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Variation in US Outpatient Antibiotic Prescribing Quality Measures According to Health Plan and Geography
Rebecca M. Roberts, MS; Lauri A. Hicks, DO; and Monina Bartoces, PhD
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Li-Hao Chu, PhD; Michael Tu, MS; Yuan-Chi Lee, MS; Jennifer N. Sayles, MD; and Neeraj Sood, PhD
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Variation in US Outpatient Antibiotic Prescribing Quality Measures According to Health Plan and Geography

Rebecca M. Roberts, MS; Lauri A. Hicks, DO; and Monina Bartoces, PhD
Antibiotic prescribing has become viewed as a patient safety and quality-of-care issue. The authors analyzed quality measures related to appropriate antibiotic prescribing and testing.
Finally, interventions to improve antibiotic use should target providers who treat adults, specifically for the diagnosis of acute bronchitis, as progress has been minimal. Healthcare providers cite diagnostic uncertainty, time limitations (eg, not enough time to communicate about appropriate use with patients), and patient demand as reasons for prescribing antibiotics even when they are not clinically indicated.19,20 Because guidelines and information on management of bronchitis have been available for many years, it may take more focused and deliberate efforts to engage adult providers. We are hopeful, however, that progress can be made based on the improvements seen in prescribing for children after a concerted effort was made to engage pediatric providers around this issue. Interventions at the clinician level, such as audit and feedback, clinical decision support tools, and active education strategies, such as academic detailing, may be useful for improving prescribing practices.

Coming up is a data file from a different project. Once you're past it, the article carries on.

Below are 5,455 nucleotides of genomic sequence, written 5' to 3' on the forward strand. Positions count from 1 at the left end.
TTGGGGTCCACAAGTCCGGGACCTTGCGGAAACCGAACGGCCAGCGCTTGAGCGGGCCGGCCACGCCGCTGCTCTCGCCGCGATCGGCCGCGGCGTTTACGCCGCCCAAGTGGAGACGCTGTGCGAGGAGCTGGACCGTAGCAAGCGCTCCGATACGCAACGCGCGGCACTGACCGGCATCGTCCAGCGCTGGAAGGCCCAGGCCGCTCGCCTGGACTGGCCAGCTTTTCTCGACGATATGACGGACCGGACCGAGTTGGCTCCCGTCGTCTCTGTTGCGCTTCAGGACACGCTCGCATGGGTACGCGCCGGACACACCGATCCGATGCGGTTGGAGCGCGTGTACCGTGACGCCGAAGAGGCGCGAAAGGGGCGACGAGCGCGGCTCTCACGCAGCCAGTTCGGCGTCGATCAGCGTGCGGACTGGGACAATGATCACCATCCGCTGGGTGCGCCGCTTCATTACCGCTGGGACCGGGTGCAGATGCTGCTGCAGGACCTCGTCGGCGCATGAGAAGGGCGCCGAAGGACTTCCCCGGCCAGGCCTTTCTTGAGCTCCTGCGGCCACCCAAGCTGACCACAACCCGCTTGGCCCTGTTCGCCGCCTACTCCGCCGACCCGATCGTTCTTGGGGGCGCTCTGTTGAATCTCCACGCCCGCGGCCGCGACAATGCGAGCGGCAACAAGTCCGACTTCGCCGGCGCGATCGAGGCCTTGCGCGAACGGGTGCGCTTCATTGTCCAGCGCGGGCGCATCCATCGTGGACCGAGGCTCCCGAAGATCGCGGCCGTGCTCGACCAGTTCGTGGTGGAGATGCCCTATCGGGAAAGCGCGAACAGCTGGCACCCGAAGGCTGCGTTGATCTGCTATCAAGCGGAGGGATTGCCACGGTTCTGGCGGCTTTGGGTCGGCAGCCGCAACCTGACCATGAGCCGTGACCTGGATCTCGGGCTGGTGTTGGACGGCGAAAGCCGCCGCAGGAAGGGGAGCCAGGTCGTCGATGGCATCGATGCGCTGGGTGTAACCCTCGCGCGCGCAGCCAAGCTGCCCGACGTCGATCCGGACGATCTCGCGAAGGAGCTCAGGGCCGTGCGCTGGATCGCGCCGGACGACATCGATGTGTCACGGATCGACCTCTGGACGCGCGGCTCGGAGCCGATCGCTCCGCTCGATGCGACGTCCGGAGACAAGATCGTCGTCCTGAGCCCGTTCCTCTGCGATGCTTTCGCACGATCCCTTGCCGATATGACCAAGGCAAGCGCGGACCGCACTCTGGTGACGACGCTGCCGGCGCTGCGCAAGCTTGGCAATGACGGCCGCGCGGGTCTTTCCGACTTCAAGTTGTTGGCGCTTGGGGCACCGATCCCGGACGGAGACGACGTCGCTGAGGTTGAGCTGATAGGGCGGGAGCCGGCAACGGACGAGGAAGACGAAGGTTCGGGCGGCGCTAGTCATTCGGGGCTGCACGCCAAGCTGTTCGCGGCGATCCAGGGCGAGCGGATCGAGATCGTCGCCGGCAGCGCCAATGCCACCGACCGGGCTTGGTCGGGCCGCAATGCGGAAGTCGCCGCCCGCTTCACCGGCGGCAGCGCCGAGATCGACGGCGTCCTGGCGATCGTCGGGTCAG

Limitations
There were limitations associated with this analysis. As shown in the Table, not every health plan reported data for every measure or for every year. Health plans may go out of business, relocate, or choose not to report on these measures. Also, these data only include commercial lines of business within health plans and do not include Medicare or Medicaid lines of business, which may differ due to the unique populations represented. Additionally, the measures associated with antibiotic prescribing rely on data gathered from medical chart reviews, and, specifically, diagnostic codes. Diagnostic coding can be unreliable and is another limitation associated with this study.
 
CONCLUSIONS
With antibiotic-resistant infections on the rise, and a strong interest and level of support from the White House—given the release of the National Strategy for Combating Antibiotic-Resistant Bacteria,18 the National Action Plan for Combating Antibiotic-Resistant Bacteria21 and a Presidential Executive Order22— to improve antibiotic stewardship, the time to focus efforts on improving prescribing practices in the outpatient setting is now. Armed with the knowledge of where inappropriate prescribing is most common and support for this topic on a national level, public health professionals, health plans, provider groups, and other stakeholders invested in antibiotic stewardship can begin to deliberately focus interventions where improvement is most needed. 


Author Affiliations: Get Smart: Know When Antibiotics Work program, Centers for Disease Control and Prevention (RMR, LAH, MB), Atlanta, GA.

Source of Funding: None.

Author Disclosures: The authors report no relationship or financial interest with any entity that would pose a conflict of interest with the subject matter of this article.

Authorship Information: Concept and design (MB, LAH, RMR); acquisition of data (RMR); analysis and interpretation of data (MB, LAH, RMR); drafting of the manuscript (RMR); critical revision of the manuscript for important intellectual content (LAH, RMR); statistical analysis (MB); and supervision (LAH).

Address Correspondence to: Rebecca M. Roberts, MS, 1600 Clifton Rd, MS A-31, Atlanta, GA 30329. E-mail: RMRoberts@cdc.gov.
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